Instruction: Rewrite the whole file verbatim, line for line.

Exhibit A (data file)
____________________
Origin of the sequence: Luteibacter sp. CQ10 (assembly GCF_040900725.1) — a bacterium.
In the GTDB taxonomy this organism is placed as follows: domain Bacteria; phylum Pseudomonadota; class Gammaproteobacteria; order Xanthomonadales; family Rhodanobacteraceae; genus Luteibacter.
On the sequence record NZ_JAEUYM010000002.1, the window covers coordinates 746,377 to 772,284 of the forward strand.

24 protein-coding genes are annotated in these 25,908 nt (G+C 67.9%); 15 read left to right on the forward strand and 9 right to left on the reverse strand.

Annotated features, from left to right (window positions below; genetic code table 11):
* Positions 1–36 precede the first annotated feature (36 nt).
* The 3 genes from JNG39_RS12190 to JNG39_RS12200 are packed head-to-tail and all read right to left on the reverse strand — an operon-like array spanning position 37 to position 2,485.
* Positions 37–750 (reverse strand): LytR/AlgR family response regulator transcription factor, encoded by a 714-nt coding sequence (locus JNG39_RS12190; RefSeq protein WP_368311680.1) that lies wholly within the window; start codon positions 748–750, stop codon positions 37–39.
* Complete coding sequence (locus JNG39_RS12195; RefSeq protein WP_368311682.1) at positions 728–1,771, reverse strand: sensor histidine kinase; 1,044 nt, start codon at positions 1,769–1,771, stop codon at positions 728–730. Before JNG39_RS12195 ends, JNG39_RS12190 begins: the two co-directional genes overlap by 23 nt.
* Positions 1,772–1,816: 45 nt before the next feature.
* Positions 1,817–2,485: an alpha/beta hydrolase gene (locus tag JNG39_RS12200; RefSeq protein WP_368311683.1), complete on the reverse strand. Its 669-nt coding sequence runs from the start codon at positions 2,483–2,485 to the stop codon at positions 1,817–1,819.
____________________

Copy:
Origin of the sequence: Luteibacter sp. CQ10 (assembly GCF_040900725.1) — a bacterium.
In the GTDB taxonomy this organism is placed as follows: domain Bacteria; phylum Pseudomonadota; class Gammaproteobacteria; order Xanthomonadales; family Rhodanobacteraceae; genus Luteibacter.
On the sequence record NZ_JAEUYM010000002.1, the window covers coordinates 746,377 to 772,284 of the forward strand.

24 protein-coding genes are annotated in these 25,908 nt (G+C 67.9%); 15 read left to right on the forward strand and 9 right to left on the reverse strand.

Annotated features, from left to right (window positions below; genetic code table 11):
* Positions 1–36 precede the first annotated feature (36 nt).
* The 3 genes from JNG39_RS12190 to JNG39_RS12200 are packed head-to-tail and all read right to left on the reverse strand — an operon-like array spanning position 37 to position 2,485.
* Positions 37–750 (reverse strand): LytR/AlgR family response regulator transcription factor, encoded by a 714-nt coding sequence (locus JNG39_RS12190; RefSeq protein WP_368311680.1) that lies wholly within the window; start codon positions 748–750, stop codon positions 37–39.
* Complete coding sequence (locus JNG39_RS12195; RefSeq protein WP_368311682.1) at positions 728–1,771, reverse strand: sensor histidine kinase; 1,044 nt, start codon at positions 1,769–1,771, stop codon at positions 728–730. Before JNG39_RS12195 ends, JNG39_RS12190 begins: the two co-directional genes overlap by 23 nt.
* Positions 1,772–1,816: 45 nt before the next feature.
* Positions 1,817–2,485: an alpha/beta hydrolase gene (locus tag JNG39_RS12200; RefSeq protein WP_368311683.1), complete on the reverse strand. Its 669-nt coding sequence runs from the start codon at positions 2,483–2,485 to the stop codon at positions 1,817–1,819.